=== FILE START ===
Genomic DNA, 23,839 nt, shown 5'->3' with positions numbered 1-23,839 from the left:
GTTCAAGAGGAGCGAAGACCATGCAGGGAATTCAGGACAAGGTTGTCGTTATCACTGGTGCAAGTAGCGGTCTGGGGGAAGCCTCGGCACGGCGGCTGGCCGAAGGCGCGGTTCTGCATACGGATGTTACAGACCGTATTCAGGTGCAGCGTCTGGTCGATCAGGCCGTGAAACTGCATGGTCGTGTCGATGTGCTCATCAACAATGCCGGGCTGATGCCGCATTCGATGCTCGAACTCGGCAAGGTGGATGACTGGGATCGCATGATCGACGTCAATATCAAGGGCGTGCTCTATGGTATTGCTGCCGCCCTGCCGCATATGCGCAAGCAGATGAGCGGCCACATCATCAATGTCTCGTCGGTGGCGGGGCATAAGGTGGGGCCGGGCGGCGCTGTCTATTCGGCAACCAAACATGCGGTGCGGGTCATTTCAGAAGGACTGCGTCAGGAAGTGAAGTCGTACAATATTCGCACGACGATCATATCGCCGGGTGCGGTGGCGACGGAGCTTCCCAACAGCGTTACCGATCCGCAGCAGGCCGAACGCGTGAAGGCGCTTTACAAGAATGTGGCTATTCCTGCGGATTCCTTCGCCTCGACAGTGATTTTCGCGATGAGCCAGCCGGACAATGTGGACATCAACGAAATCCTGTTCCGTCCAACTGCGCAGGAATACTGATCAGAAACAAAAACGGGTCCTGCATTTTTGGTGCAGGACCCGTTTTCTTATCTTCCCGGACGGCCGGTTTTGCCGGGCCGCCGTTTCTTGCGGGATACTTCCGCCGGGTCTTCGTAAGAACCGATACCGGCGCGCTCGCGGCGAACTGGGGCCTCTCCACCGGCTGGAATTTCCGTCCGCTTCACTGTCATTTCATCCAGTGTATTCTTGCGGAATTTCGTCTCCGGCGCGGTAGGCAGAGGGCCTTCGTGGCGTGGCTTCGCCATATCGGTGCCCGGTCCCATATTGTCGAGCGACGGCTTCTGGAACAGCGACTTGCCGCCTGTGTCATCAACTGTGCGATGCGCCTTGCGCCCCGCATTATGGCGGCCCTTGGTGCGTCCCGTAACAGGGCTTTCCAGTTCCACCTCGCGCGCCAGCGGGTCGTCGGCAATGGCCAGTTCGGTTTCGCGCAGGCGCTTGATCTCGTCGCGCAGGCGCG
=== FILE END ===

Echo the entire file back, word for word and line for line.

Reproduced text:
Genomic DNA, 23,839 nt, shown 5'->3' with positions numbered 1-23,839 from the left:
GTTCAAGAGGAGCGAAGACCATGCAGGGAATTCAGGACAAGGTTGTCGTTATCACTGGTGCAAGTAGCGGTCTGGGGGAAGCCTCGGCACGGCGGCTGGCCGAAGGCGCGGTTCTGCATACGGATGTTACAGACCGTATTCAGGTGCAGCGTCTGGTCGATCAGGCCGTGAAACTGCATGGTCGTGTCGATGTGCTCATCAACAATGCCGGGCTGATGCCGCATTCGATGCTCGAACTCGGCAAGGTGGATGACTGGGATCGCATGATCGACGTCAATATCAAGGGCGTGCTCTATGGTATTGCTGCCGCCCTGCCGCATATGCGCAAGCAGATGAGCGGCCACATCATCAATGTCTCGTCGGTGGCGGGGCATAAGGTGGGGCCGGGCGGCGCTGTCTATTCGGCAACCAAACATGCGGTGCGGGTCATTTCAGAAGGACTGCGTCAGGAAGTGAAGTCGTACAATATTCGCACGACGATCATATCGCCGGGTGCGGTGGCGACGGAGCTTCCCAACAGCGTTACCGATCCGCAGCAGGCCGAACGCGTGAAGGCGCTTTACAAGAATGTGGCTATTCCTGCGGATTCCTTCGCCTCGACAGTGATTTTCGCGATGAGCCAGCCGGACAATGTGGACATCAACGAAATCCTGTTCCGTCCAACTGCGCAGGAATACTGATCAGAAACAAAAACGGGTCCTGCATTTTTGGTGCAGGACCCGTTTTCTTATCTTCCCGGACGGCCGGTTTTGCCGGGCCGCCGTTTCTTGCGGGATACTTCCGCCGGGTCTTCGTAAGAACCGATACCGGCGCGCTCGCGGCGAACTGGGGCCTCTCCACCGGCTGGAATTTCCGTCCGCTTCACTGTCATTTCATCCAGTGTATTCTTGCGGAATTTCGTCTCCGGCGCGGTAGGCAGAGGGCCTTCGTGGCGTGGCTTCGCCATATCGGTGCCCGGTCCCATATTGTCGAGCGACGGCTTCTGGAACAGCGACTTGCCGCCTGTGTCATCAACTGTGCGATGCGCCTTGCGCCCCGCATTATGGCGGCCCTTGGTGCGTCCCGTAACAGGGCTTTCCAGTTCCACCTCGCGCGCCAGCGGGTCGTCGGCAATGGCCAGTTCGGTTTCGCGCAGGCGCTTGATCTCGTCGCGCAGGCGCG